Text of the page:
Campaigners have long called for the move amid research that suggests one in 12 young people miss school because of a lack of access to period products.
The prime minister’s announcement follows a successful pilot to introduce free sanitary products for about 3,200 pupils at 15 schools in the Waikato region last year.
“Young people should not miss out on their education because of something that is a normal part of life for half the population,” Ms Ardern said.
“Providing free period products at school is one way the government can directly address poverty, help increase school attendance, and make a positive impact on children’s wellbeing.”
Speaking at Fairfield College in Hamilton, which took part in the pilot, Ms Ardern said students had told her that period products should be made available for all who need them, when they need them.
“The positive response from schools and students to the pilot has encouraged us to expand the initiative to all New Zealand schools and kura,” she said.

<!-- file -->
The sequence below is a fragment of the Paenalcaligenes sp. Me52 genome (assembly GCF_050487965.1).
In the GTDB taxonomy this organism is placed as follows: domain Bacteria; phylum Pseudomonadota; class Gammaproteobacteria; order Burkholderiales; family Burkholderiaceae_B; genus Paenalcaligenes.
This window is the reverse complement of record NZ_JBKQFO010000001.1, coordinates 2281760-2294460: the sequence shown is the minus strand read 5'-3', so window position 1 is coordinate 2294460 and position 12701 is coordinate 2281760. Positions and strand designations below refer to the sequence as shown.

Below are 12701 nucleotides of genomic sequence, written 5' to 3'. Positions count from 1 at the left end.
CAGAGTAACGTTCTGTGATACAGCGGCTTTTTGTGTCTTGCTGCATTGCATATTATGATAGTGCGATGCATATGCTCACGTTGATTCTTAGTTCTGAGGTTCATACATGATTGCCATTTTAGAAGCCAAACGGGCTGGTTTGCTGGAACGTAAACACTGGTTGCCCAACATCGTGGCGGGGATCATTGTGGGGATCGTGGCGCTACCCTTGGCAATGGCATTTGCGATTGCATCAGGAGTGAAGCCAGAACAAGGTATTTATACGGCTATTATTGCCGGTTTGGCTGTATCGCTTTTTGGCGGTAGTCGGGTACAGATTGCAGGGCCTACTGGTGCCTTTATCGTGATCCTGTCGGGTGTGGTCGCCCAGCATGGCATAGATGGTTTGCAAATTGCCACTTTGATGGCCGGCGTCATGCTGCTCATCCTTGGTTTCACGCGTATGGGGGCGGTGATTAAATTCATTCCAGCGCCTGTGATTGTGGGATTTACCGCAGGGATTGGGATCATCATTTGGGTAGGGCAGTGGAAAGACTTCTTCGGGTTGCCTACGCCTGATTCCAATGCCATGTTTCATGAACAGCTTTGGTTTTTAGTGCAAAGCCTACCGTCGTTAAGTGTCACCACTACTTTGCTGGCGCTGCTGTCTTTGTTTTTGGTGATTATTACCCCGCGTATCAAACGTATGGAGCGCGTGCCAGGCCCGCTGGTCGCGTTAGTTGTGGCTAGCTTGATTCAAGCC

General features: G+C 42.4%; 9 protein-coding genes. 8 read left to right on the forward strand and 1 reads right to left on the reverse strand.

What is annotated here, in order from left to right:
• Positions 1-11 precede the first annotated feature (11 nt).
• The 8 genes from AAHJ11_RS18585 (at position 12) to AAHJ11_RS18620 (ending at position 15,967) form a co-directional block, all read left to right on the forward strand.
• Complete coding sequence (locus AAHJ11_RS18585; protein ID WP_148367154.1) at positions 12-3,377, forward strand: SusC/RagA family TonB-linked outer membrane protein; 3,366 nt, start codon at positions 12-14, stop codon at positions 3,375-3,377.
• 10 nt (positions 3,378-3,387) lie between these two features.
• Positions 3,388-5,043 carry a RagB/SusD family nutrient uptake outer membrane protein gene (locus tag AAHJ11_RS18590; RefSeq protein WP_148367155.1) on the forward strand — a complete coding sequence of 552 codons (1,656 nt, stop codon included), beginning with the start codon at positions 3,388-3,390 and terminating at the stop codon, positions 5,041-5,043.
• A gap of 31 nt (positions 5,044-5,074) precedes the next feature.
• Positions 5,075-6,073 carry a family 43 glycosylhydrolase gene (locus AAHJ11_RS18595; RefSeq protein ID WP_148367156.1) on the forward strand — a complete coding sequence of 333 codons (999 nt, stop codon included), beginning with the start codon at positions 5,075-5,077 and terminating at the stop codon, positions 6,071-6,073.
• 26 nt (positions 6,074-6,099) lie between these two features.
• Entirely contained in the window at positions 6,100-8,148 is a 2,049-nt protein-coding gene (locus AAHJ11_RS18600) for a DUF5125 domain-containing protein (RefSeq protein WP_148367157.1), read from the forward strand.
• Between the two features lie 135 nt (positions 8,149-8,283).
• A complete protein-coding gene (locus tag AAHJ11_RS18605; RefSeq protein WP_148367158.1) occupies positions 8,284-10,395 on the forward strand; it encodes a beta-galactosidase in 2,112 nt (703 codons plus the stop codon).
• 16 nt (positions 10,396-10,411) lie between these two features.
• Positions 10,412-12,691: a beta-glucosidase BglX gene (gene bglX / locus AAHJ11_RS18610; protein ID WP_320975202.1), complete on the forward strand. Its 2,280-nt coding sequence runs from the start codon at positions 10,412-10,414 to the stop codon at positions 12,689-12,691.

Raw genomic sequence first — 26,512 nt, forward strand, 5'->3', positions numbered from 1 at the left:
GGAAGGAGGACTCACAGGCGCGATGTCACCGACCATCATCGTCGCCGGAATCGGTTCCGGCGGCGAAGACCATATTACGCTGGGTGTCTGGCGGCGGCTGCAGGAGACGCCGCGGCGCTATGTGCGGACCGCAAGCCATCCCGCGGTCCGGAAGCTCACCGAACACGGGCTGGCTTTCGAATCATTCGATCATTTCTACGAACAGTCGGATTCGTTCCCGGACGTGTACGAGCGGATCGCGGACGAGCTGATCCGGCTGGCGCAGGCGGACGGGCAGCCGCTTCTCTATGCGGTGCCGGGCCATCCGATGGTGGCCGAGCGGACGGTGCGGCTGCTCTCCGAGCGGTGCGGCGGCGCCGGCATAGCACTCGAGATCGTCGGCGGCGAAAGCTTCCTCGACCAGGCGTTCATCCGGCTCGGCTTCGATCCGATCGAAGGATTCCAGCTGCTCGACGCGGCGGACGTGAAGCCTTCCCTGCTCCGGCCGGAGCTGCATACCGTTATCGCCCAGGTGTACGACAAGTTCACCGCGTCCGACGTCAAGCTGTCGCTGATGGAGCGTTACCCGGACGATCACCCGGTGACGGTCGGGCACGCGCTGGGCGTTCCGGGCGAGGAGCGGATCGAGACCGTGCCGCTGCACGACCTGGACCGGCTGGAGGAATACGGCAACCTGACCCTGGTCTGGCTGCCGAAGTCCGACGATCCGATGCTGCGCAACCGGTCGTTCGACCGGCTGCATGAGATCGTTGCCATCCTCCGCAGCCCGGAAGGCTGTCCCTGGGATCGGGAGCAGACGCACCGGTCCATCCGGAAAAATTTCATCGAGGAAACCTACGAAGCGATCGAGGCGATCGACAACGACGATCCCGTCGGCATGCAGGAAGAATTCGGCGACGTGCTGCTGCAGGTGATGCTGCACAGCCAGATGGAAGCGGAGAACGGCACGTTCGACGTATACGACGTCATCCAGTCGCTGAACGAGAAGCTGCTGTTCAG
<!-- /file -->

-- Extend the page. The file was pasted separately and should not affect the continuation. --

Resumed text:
Jan Tinetti, the minister for women, said the schools trial showed young people had faced embarrassment, stigma, missing classes, being “caught out” without period products, cost, lack of knowledge and discomfort.
“Feedback from the pilot noted that providing choice was important, both in types of products and the way they are accessed,” she said.
“Students also said they wanted information about periods, period products, and other practical elements of managing their period such as tracking and knowing when and who to reach out to for assistance.”
Ms Ardern aims to “halve child poverty” in a decade and ensure “children have a warm, dry home, access to healthcare, safe and healthy food, and the chance to have a childhood in which they’re free to learn and play”.
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